Twitter really can be useful!

TwitterI’ve had several conversations about Twitter with executives from different organizations over the past few weeks. The frequent response on their end was something like “you’ve got to be kidding, Twitter is stupid.” A year ago, I would have probably said the same thing. But this week I was actually irritated when I got an e-newsletter that I wanted to share with my Twitter followers and couldn’t do it easily because it had no forwarding functionality connected to Twitter!

Here are three things I’ve learned about making Twitter a useful tool.

1. Know why you use it: For me and the majority of users Twitter is a business tool for learning and sharing relevant information. For some it is a tool for getting real-time alerts from trusted brands and news sources. Yet for others it is a social networking tool for providing instant personal updates. I don’t like being overwhelmed with mundane personal trivia via Twitter, but that’s me. There are other social sites where I can stay in touch with my personal network. I prefer to use Twitter for a specific informational purpose. Which leads me to point number two…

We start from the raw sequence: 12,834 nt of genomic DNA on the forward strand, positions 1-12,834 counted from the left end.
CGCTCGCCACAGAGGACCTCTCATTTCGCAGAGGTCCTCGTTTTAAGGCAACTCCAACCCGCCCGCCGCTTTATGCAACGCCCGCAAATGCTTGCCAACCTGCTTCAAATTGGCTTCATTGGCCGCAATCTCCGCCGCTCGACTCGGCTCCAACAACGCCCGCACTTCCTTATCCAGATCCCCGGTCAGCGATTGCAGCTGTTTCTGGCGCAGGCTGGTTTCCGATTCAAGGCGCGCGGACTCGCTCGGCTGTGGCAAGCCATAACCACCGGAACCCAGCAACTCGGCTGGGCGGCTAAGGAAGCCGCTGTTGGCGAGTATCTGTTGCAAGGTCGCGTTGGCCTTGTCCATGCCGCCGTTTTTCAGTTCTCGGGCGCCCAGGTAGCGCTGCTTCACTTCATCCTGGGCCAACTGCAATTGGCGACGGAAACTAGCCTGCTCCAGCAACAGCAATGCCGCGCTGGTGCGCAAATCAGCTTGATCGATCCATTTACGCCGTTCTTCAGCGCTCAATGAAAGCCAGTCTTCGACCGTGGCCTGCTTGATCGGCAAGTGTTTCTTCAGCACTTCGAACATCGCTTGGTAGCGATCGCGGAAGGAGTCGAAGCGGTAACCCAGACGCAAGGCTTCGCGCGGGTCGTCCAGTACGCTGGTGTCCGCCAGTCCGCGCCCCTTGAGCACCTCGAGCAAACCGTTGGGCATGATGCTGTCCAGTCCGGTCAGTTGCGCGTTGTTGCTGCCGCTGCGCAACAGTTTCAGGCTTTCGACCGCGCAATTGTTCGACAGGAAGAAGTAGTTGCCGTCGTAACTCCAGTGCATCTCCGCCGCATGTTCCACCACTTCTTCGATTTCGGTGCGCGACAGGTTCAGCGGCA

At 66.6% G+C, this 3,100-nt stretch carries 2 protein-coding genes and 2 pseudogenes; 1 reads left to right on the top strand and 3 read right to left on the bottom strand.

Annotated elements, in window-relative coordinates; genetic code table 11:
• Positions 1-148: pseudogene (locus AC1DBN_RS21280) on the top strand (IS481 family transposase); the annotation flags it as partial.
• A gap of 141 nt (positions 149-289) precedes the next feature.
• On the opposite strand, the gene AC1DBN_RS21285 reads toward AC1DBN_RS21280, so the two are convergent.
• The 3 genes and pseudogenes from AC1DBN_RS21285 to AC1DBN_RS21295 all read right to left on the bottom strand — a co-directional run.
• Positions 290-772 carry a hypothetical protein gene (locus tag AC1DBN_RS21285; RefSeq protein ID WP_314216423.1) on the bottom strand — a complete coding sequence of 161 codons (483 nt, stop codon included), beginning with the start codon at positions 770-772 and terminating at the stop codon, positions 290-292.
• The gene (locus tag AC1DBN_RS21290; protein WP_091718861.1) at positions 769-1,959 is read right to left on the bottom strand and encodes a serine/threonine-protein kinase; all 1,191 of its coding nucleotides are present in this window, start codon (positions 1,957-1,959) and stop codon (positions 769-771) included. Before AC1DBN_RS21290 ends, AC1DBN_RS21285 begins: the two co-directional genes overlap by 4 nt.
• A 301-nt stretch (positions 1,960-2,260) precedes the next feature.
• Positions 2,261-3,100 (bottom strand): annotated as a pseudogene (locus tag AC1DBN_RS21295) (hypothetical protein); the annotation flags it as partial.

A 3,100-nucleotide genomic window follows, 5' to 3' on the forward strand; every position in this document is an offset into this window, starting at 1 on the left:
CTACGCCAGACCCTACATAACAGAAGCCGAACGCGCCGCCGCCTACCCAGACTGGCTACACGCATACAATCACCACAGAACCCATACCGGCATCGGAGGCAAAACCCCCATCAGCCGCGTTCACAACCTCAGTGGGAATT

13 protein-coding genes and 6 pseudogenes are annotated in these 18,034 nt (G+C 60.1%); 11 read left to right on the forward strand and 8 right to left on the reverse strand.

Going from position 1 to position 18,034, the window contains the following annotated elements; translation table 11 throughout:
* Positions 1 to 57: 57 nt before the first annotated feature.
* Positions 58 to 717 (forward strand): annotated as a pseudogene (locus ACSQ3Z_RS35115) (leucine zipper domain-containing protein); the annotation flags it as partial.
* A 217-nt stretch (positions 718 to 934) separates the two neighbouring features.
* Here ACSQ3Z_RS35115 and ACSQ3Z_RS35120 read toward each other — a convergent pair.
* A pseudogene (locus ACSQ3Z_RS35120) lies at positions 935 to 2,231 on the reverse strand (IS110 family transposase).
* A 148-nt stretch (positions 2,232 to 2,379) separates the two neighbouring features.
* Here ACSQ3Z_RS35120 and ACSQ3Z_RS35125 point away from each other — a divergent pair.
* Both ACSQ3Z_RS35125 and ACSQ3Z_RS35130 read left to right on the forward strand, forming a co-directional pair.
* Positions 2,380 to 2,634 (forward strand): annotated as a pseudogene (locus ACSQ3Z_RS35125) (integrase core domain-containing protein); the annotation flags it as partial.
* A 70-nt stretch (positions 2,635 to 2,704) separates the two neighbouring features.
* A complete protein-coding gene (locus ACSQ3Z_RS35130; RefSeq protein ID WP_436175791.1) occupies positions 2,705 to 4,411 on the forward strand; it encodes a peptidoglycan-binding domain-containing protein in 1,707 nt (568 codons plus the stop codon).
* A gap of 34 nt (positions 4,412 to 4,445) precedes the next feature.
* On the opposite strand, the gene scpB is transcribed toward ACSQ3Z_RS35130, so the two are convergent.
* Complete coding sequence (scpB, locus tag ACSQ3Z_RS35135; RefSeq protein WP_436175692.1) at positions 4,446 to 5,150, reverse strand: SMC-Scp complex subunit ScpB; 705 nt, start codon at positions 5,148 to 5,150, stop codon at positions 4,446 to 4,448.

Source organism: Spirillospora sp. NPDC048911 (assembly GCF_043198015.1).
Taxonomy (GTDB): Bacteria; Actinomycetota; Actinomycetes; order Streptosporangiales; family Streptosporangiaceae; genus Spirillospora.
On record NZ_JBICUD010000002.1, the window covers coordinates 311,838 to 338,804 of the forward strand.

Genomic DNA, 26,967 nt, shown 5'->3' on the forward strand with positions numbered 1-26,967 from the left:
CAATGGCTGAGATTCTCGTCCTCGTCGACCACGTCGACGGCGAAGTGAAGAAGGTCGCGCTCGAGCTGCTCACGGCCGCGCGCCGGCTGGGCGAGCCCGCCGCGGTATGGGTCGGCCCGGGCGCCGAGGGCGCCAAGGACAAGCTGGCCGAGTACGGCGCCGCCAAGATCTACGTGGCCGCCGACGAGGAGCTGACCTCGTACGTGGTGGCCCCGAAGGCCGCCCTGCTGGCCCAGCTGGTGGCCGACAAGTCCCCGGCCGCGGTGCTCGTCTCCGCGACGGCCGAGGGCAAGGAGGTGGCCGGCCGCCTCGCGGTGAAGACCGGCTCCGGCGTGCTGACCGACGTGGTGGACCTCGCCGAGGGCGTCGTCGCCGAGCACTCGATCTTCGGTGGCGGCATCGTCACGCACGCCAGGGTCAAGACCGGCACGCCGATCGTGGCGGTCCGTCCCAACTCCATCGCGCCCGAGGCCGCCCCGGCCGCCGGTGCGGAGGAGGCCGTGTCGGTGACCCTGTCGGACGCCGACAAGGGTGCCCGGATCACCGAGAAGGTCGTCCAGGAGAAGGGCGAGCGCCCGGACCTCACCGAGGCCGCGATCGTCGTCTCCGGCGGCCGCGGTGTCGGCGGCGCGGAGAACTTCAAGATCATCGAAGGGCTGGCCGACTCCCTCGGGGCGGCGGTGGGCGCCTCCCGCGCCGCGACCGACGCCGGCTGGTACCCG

2. Chose carefully who you follow: Robert Scoble (aka Scobleizer) is a leading expert on social media and recently penned a great post on his blog entitled You are SO unfollowed! I recently reduced the number of people I follow based on what they tweeted. If I found their tweets useful, I continued to follow them. If not, I unfollowed them. I found the benefit of Twitter improved dramatically from this process.

3. Think about the organizational uses of Twitter: A recent article in the New York Times highlighted Twitter’s use as a customer service medium. JetBlue sends me special offers that help the airline liquidate unsold, perishable inventory. The Air Force tracks public sentiment on relevant issues.

Twitter has many uses that help you connect to its growing user base. If you don’t know what they are, ask the digital natives on your team. If you don’t have any of your own digital natives, ask the ones on my team.